Fire Department Human Resource Management I

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Human Resource Management I Fall 2018 Textbook Information Form.

Course description

This course is required in the Certificate in Fire Service Administration
Prerequisite: None

About 90% of a typical career fire department’s budget is the cost of compensation for employees in wages and fringe benefits. That part of fire protection which is the mandate of the fire department is very labour intensive. Some may wish to dispute the figure arguing that a portion of the water distribution system must also be included, since the grid is usually installed to meet fire suppression and sprinkler needs as well as industrial commercial and domestic use. Be that as it may, someone has to knock down the fire and, since fires are highly variable, officers must be able to handle size up and fire ground command. Those in volunteer or composite departments might agree that their budgets show negligible personnel costs. This would ignore the valuable resource of the volunteer labour. Whatever the case, fire departments cannot operate without trained and motivated personnel who can function both independently and as a team depending on the requirements of the situation.

How can the fire department obtain and “mold” such personnel? Once such personnel are “molded” how do they remain that way, or better, improve beyond that mold? This course will consider these issues recognizing that the answer may vary depending on whether the department is urban, rural, or suburban, depending on the frequency of working fires, depending on the size of the department, depending on whether the department is career, composite or volunteer, and finally dependent upon whether personnel are unionized or not (and if unionized whether such locals have the right to strike or not). This course will not present the standard topics of personnel management “dressed up” for the fire service. Rather the organizing principle will be to consider personnel problems within the fire service and then consider ways to address these problems prevailing, although not exclusively, using standard personnel management practices.

Learning objectives

Unit One

By a combination of reading, seminar participation and assignment completion, the student should be able to:

  • appreciate the causes of many personnel problems which arise as adaptations to station life;
  • develop and adapt modifications to station life activities so as to correct these personnel problems.

Unit Two

By a combination of reading, seminar participation and assignment completion, the student should be able to:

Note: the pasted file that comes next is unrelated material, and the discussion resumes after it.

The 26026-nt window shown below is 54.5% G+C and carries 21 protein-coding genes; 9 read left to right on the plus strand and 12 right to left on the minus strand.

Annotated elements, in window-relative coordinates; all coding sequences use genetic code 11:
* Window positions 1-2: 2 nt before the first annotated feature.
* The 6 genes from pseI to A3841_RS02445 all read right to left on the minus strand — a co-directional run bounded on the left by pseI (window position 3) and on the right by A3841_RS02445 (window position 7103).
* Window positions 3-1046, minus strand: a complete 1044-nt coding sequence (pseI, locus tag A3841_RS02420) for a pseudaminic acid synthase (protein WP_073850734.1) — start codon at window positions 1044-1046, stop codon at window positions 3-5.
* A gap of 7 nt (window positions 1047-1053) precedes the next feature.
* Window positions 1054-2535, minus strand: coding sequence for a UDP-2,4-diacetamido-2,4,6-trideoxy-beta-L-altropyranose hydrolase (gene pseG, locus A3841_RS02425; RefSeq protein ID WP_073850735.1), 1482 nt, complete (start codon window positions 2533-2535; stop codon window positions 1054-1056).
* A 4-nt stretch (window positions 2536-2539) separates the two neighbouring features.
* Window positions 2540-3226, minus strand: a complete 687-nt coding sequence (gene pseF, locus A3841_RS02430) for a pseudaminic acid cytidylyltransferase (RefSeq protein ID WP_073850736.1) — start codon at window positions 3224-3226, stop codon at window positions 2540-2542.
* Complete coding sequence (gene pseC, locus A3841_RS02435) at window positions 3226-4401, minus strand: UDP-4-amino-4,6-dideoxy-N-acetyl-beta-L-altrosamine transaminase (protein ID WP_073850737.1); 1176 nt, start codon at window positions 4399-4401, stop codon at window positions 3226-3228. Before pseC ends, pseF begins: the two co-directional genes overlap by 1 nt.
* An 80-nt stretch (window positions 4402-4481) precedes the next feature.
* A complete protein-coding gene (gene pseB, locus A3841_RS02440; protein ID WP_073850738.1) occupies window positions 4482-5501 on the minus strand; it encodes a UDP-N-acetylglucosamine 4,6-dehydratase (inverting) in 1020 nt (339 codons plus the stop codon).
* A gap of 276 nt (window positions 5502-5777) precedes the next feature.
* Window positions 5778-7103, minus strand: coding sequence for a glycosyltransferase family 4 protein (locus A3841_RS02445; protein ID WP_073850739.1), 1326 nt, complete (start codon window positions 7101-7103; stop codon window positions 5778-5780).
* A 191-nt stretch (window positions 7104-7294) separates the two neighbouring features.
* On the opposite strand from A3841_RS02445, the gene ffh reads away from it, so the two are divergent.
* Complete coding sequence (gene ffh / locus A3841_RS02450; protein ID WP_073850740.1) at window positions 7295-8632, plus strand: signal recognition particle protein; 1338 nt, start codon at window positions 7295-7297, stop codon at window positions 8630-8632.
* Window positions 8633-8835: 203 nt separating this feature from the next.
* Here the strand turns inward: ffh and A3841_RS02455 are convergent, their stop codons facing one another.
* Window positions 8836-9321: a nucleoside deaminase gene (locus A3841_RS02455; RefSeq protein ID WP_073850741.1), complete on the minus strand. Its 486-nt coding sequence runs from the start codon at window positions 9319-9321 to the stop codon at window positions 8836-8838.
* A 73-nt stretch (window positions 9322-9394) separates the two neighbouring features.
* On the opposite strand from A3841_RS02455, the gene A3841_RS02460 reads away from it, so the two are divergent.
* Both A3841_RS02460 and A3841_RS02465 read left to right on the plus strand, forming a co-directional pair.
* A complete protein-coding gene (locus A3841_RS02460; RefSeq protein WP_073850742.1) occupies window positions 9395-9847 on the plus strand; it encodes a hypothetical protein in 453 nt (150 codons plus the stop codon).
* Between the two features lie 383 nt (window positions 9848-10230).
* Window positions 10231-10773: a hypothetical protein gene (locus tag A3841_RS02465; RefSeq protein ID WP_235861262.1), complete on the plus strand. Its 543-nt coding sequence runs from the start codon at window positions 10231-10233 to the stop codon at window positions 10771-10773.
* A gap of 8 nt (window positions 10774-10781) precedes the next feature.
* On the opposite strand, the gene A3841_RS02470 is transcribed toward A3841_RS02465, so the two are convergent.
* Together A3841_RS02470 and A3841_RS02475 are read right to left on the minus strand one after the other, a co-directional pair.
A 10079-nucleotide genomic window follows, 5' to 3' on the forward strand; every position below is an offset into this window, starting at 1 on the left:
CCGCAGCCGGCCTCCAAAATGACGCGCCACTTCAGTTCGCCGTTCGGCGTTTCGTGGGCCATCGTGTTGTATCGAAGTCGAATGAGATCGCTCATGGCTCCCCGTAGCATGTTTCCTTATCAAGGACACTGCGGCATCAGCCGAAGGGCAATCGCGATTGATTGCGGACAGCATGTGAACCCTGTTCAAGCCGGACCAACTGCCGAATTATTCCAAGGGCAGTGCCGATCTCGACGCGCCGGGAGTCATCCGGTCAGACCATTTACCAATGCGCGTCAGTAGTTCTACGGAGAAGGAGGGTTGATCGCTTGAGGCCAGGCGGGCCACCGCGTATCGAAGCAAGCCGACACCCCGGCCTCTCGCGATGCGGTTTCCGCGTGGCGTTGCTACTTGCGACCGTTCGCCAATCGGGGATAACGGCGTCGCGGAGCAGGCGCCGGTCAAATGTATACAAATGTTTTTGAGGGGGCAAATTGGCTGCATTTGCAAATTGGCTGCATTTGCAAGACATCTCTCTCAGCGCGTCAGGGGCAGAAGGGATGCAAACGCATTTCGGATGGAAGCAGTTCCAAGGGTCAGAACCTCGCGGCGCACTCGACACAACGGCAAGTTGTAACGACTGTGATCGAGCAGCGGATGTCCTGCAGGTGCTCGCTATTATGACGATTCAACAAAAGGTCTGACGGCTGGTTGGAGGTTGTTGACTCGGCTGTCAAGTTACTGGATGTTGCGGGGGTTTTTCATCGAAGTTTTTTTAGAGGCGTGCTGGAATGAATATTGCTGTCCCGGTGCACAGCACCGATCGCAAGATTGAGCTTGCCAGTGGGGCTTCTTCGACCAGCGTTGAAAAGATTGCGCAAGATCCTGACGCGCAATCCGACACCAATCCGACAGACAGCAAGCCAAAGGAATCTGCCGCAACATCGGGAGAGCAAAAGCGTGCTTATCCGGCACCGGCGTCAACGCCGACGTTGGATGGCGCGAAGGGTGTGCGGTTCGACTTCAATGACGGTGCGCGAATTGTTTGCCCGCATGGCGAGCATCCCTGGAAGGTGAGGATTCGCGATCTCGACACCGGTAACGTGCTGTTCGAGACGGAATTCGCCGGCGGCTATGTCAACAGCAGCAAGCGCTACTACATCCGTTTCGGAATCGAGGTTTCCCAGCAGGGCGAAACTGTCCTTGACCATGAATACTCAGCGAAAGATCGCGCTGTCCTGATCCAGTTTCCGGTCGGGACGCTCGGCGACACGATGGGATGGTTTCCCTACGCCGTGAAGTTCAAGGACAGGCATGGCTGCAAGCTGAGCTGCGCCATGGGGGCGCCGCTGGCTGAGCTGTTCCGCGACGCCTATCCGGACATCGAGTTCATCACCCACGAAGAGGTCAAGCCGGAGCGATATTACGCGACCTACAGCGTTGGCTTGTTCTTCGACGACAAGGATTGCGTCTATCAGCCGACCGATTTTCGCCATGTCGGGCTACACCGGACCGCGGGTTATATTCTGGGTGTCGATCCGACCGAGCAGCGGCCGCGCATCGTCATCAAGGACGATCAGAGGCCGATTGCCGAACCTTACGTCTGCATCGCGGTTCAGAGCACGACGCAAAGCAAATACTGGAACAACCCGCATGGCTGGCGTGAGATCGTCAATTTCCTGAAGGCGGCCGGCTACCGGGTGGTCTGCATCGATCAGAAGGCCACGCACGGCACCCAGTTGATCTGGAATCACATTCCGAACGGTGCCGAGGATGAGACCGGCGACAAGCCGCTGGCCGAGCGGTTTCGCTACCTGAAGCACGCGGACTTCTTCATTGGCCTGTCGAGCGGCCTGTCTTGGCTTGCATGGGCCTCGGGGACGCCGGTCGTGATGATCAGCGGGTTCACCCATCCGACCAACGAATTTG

• identify and justify criteria for the selection of firefighters;
  • modify firefighter’s job descriptions depending on fire department need;
  • actively recruit and fairly select (or at least with justification select) members of minority groups for the fire service;
  • design and justify methods of promotion for fire officers.

Unit Three

By a combination of reading, seminar participation and assignment completion, the student should be able to:

  • describe characteristics of the typical volunteer department and typical volunteer firefighter;
  • identify trends which affect volunteer recruitment;
  • enhance motivation by training and promotion;
  • understand the interaction of factors which determine leadership effectiveness.
  • Explain the process which leads to instability in the ratios of volunteer to paid personnel in composite departments
  • Propose and evaluate changes which would attempt to harmonize relations between volunteer and paid personnel.

Unit Four

After completing this unit, you should:

  • appreciate the extent of the impact of the NFPA 1500 series on the fire service;
  • be able to devise a rational means of allocating scarce resources so as meet safety standards; and
  • appreciate the cognitive biases that hinder obtaining a rational means to meet safety standards.
  • describe the general adaptation syndrome;
  • describe the emotional manifestations of stress;
  • define post-traumatic stress disorder;
  • outline the steps necessary to develop a critical incident response team; and
  • present the advantages and disadvantages of establishing a physical fitness program within the fire department.

Course author

John Benoit, Ph.D.
John Benoit has been an applied sociologist, employing social science research to fire service administration. He obtained his PhD in sociology from the Johns Hopkins University in 1975, writing a dissertation on the effect of information flow on risk taking. He had worked at Dalhousie for 24 years, spending the last 20 as Director, Fire Management Education. During this time he wrote and co-wrote several of the courses, editing others. His principal areas of expertise include fire department-municipal government relations, the volunteer fire service, some aspects of personnel management, and theoretical perspectives on emergency management. In addition to course development, he has conducted research and published in the areas of volunteer fire administration, and disaster management. John recently retired and is now examining the effect of rural volunteer fire departments on the local community, and the impact of courageous experience and social capital on local economic development.